EDMONTON - The Alberta Federation of Labour (AFL) is responding angrily to regulations released yesterday that flesh-out the provincial government's controversial new labour law, Bill 27.
The regulations "trample on the rights of health care workers and remove all pretence that the government is an impartial third party when it comes to labour relations in this province," says AFL President Les Steel.
"With these new rules, the government has regulated away the right of workers to have the union of their choice," he says. "It has regulated out of existence freely-negotiated legal contracts. It strips the democratic right-to-strike from community health workers without a shred of justification. And, it is forcing unions to reorganize into dysfunctional bargaining units."
Steel says there are many other problems with the Regulation aside from its attack on the democratic rights of workers.
"The government is basically hijacking the Alberta Labour Relations Board - which is supposed to be an impartial, third-party tribunal - and is using it as an instrument to ram these changes through," says Steel.
"There is no consideration about whether the Board has the expertise or resources to make the changes, or if this role is even appropriate for a tri-partite, neutral body."
Steel says that the LRB is already under-staffed and hopelessly behind in rendering decisions on other labour matters - so these new burdens may derail the board's work in other sectors of the economy and with other groups of workers.
Steel predicts that putting the new Bill 27 regulations into practice will create a nightmare of litigation and flawed, unmanageable administrative systems. Further, he is sure that labour relations in health care - already at a dangerously low level - will deteriorate badly during implementation of the regulations.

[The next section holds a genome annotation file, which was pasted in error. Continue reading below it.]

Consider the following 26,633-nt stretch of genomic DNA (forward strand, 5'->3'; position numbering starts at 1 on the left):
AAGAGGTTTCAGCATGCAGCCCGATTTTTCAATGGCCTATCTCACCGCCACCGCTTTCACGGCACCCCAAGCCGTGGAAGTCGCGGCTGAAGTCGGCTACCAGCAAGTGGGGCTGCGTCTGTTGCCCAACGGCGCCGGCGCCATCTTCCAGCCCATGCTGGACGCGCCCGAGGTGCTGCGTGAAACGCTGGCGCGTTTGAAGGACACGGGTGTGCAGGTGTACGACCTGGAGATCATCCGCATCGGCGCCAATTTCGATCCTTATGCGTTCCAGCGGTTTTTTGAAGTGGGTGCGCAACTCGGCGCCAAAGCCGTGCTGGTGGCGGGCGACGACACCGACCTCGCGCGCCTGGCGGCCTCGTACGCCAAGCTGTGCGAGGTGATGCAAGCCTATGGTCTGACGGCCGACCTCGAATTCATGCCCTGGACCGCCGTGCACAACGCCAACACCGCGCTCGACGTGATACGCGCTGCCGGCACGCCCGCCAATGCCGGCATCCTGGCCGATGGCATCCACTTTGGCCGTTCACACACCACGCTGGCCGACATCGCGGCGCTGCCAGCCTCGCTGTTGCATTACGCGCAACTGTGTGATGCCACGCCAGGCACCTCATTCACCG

"I think the government has deliberately thrown the entire health care system into chaos," says Steel. "They're trying to use this 'reorganization' as a cover to rollback the wage gains of health care workers and to punish health care unions."
"It's ironic", concludes Steel, "that this government, which refuses to regulate our electric and gas utilities to help Albertans, is all to willing to over-regulate health care at the expense of the basic rights of healthcare workers."
Health care workers themselves will protest Bill 27 and its attached regulations at several worksite information pickets this afternoon. Noon-hour information pickets will be staged at both the Grey Nuns hospital in South Edmonton and the Misericordia hospital in West Edmonton.
At the Grey Nuns event, which Steel plans to attend, nurses will attach their contracts to black helium balloons and "send them to heaven." At the Misericordia event, which will be attended by AFL Secretary Treasurer Kerry Barrett, health care workers will lay wreaths to mark the "death of their rights and their contracts."
For more information call:
Les Steel, AFL President @ 780-483-3021 (wk) 780-499-4135 (cell)
Gil McGowan, AFL Communications @ 780-483-3021 (wk)
EDMONTON - By ramming Bill 27 through the Legislature, the Alberta government has abandoned all pretence that it is an impartial third party when it comes to labour relations in the province, says the Alberta Federation of Labour.
"The employers in the health care sector asked the government for a free hand to deal with their workers, and thats exactly what this new law gives them," says AFL President Les Steel.
"The door is now open for an all out assault on health care workers and their contracts. We've already seen the attack ads against nurses being run by the regional health authorities. Bill 27 is the next piece in the puzzle."
The government has tried to downplay the significance of Bill 27 by arguing that it is merely an attempt to streamline administration as the province moves to fewer regional health authorities. But the AFL says it is about much more than that.
"This law strips the right-to-strike from thousands of community health care workers; it undermines the right of health care workers to choose their own unions; and it removes power over labour relations from impartial tribunals like the Alberta Labour Relations Board and hands it to the provincial cabinet," says Steel.
"Basically what they've done is rigged the game. They've stacked the deck and tipped the playing field. They're using the law to bludgeon health care workers and weaken their power at the bargaining table."
Steel says the government may feel smug now that they've used their overwhelming majority to push this blatantly anti-labour piece of legislation through. But he says there will be a price to be paid.
"This government pays lip service to the importance of health care workers," says Steel. "They say they want to attract and retain more people. But at the same time they're stabbing these workers in the back. How are we supposed to attract health workers to this province and maintain a motivated workforce when the government is so eager to gut their contracts?"